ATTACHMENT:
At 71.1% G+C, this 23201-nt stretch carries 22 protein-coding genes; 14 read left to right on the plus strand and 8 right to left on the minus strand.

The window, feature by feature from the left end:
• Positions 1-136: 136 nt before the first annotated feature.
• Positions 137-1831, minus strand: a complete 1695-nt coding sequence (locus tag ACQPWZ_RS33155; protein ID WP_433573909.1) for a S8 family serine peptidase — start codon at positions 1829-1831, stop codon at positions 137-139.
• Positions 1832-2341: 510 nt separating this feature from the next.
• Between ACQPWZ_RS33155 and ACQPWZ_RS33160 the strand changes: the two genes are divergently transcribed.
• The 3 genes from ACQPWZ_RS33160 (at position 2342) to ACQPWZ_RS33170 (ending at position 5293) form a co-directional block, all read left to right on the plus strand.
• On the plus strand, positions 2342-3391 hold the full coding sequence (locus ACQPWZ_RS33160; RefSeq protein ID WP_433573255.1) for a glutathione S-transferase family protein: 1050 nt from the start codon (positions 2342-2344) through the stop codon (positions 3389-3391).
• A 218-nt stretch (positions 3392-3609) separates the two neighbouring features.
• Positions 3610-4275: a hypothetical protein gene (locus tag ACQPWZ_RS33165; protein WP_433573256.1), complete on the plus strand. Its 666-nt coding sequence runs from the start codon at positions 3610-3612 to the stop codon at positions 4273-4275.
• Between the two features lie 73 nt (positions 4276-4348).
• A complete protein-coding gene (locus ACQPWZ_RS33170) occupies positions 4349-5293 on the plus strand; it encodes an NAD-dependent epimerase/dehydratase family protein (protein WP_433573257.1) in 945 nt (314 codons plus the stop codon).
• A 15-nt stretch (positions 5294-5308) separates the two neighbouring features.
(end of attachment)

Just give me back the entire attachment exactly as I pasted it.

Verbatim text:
At 71.1% G+C, this 23201-nt stretch carries 22 protein-coding genes; 14 read left to right on the plus strand and 8 right to left on the minus strand.

The window, feature by feature from the left end:
• Positions 1-136: 136 nt before the first annotated feature.
• Positions 137-1831, minus strand: a complete 1695-nt coding sequence (locus tag ACQPWZ_RS33155; protein ID WP_433573909.1) for a S8 family serine peptidase — start codon at positions 1829-1831, stop codon at positions 137-139.
• Positions 1832-2341: 510 nt separating this feature from the next.
• Between ACQPWZ_RS33155 and ACQPWZ_RS33160 the strand changes: the two genes are divergently transcribed.
• The 3 genes from ACQPWZ_RS33160 (at position 2342) to ACQPWZ_RS33170 (ending at position 5293) form a co-directional block, all read left to right on the plus strand.
• On the plus strand, positions 2342-3391 hold the full coding sequence (locus ACQPWZ_RS33160; RefSeq protein ID WP_433573255.1) for a glutathione S-transferase family protein: 1050 nt from the start codon (positions 2342-2344) through the stop codon (positions 3389-3391).
• A 218-nt stretch (positions 3392-3609) separates the two neighbouring features.
• Positions 3610-4275: a hypothetical protein gene (locus tag ACQPWZ_RS33165; protein WP_433573256.1), complete on the plus strand. Its 666-nt coding sequence runs from the start codon at positions 3610-3612 to the stop codon at positions 4273-4275.
• Between the two features lie 73 nt (positions 4276-4348).
• A complete protein-coding gene (locus ACQPWZ_RS33170) occupies positions 4349-5293 on the plus strand; it encodes an NAD-dependent epimerase/dehydratase family protein (protein WP_433573257.1) in 945 nt (314 codons plus the stop codon).
• A 15-nt stretch (positions 5294-5308) separates the two neighbouring features.